In today’s busy modern world, few things are as ubiquitous and essential as the continual flow of electrical power. From lighting and heating our homes to the ways that we work, travel, and socialize, electricity plays an essential role.
Electricity is provided to us through the vast and immensely complex infrastructure of electrical utility power grids, which must be continually maintained. In today’s post, we will take a close look at some of the key safety issues impacting our power grids and the ways overall safety—from the physical to the operational and even the environmental—can be preserved and improved.
Current Challenges in Power Grid Safety
When it comes to our power grids, as with any large and complex infrastructure, safety is both essential and tremendously complicated. We have identified four key areas in which there are safety concerns to be aware of.
When we think of safety, most of us probably think of physical safety. And this is certainly a concern in the realm of power grids, which have many potential points of failure.
Natural disasters, extreme weather, physical security breaches (such as vandalism or theft), fires, and equipment failures due to either normal wear and tear or incorrect use are all potential threats to the physical safety of a power grid, its personnel, and the public.
The internet has revolutionized virtually every aspect of modern life, including the ways important technologies such as our power grids are managed and maintained. However, it has also brought some challenges, and one of the main challenges is cybersecurity.
Malicious actors can hack into systems if their cybersecurity is not sufficiently robust or suffers a breach. One of the best ways to improve this security is to limit the numbers and types of systems that can be accessed remotely or from outside.
MAC’s pumping plants, for example, allow for their status to be viewed from outside but do not allow control systems to be altered from the outside.
Operational safety refers to anything that could have a negative impact on the system’s ability to function. Fires, for example, are a major operational safety risk to power grids as well as a physical safety concern. Other common issues related to pipe-type cables are the overpressurizing and loss of pressure in cables, which can lead to significant threats to operational safety.
Companies and consumers are increasingly aware of the impact of human activity on the environment, and they are trying to mitigate their impact. Environmental safety refers to any aspects of power grid operation that could have an adverse effect on the planet.
For example, the fluid used to insulate and pressurize underground power grid cables is a synthetic oil and could cause significant environmental harm if it was to leak into the earth or groundwater.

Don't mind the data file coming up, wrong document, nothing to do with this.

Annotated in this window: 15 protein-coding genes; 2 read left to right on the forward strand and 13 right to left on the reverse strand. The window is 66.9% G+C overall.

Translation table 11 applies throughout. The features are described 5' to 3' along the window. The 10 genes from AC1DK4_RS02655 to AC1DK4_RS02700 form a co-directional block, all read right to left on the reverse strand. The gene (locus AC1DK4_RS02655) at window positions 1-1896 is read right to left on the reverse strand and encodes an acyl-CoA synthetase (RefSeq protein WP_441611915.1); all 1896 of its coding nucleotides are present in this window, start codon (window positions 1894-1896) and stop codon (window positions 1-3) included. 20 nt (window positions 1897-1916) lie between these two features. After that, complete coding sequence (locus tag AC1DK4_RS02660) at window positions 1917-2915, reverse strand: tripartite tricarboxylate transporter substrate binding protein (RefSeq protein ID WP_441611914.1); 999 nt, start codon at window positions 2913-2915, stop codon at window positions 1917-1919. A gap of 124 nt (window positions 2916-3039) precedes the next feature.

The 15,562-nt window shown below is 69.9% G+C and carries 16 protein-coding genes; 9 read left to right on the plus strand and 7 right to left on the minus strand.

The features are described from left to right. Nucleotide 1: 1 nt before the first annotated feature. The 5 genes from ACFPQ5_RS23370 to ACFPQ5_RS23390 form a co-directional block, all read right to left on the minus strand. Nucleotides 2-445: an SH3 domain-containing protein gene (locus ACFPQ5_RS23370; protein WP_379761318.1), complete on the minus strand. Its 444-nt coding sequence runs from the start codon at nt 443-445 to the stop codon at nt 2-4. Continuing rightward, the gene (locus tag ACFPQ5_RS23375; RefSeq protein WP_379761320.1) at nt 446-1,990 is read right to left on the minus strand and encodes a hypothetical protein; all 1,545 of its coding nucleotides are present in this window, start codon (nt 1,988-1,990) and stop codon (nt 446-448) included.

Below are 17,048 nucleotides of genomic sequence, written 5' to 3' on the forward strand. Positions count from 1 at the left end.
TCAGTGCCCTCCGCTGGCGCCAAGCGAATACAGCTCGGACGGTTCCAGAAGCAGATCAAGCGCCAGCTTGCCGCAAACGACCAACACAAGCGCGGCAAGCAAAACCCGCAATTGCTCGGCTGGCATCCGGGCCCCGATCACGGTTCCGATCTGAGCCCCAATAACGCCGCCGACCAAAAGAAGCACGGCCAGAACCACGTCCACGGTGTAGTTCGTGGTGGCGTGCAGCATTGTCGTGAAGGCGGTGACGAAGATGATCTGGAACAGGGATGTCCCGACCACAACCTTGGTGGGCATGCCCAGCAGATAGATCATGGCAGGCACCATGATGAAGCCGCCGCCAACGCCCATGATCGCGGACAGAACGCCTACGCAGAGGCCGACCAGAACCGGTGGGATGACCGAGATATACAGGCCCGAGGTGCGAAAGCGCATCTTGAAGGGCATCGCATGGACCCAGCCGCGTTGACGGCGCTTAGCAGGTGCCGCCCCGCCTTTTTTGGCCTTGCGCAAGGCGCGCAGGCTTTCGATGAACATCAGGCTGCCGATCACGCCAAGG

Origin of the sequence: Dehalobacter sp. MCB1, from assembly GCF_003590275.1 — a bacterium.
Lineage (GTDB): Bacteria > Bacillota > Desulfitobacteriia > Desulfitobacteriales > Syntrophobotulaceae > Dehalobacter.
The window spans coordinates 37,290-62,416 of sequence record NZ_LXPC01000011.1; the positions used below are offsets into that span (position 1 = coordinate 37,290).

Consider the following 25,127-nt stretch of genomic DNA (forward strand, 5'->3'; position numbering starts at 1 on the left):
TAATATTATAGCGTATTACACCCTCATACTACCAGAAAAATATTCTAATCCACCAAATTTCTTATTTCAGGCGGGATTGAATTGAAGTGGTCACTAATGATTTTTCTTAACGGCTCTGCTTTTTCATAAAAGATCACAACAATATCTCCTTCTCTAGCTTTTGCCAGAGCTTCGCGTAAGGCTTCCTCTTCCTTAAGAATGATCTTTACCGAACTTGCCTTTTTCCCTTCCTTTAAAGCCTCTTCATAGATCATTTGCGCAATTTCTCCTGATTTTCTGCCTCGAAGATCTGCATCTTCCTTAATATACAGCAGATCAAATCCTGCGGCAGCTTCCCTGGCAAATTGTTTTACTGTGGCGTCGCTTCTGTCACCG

Impact of Safety Lapses on Utility Companies and the Public
Power grid safety lapses of all kinds can have significant and far-reaching consequences for both utility companies and the general public.
For utility companies, power grid safety lapses translate not just into potential financial liabilities but also major operational disruptions and reputational harm. There may be costs associated with repairing or replacing damaged equipment, addressing regulatory or legal issues, and reestablishing customer trust. Some safety lapses may also cause harm to personnel working on the grid, possibly to the point of serious injury or death.
For the public, power grid safety lapses can threaten the reliability of the power supplies that we all depend on in our daily lives. This can affect households, businesses, and even essential services such as health care and emergency response systems. Some safety lapses may even pose physical danger to members of the public.
Best Practices in Power Grid Safety
Now that you understand the main risks associated with power grids and the negative impact that lapses in safety can have, we will share a few of our best-practice strategies for minimizing these risks and keeping power grids operating safely and optimally.
Advanced Materials and Fabrication Techniques
One of the best lines of defense against power grid safety issues is to use the absolute best technologies available. This means sourcing the most advanced materials and the most robust fabrication techniques the industry currently offers. It is vital that cables, insulators, and other components are fabricated properly to make them safe.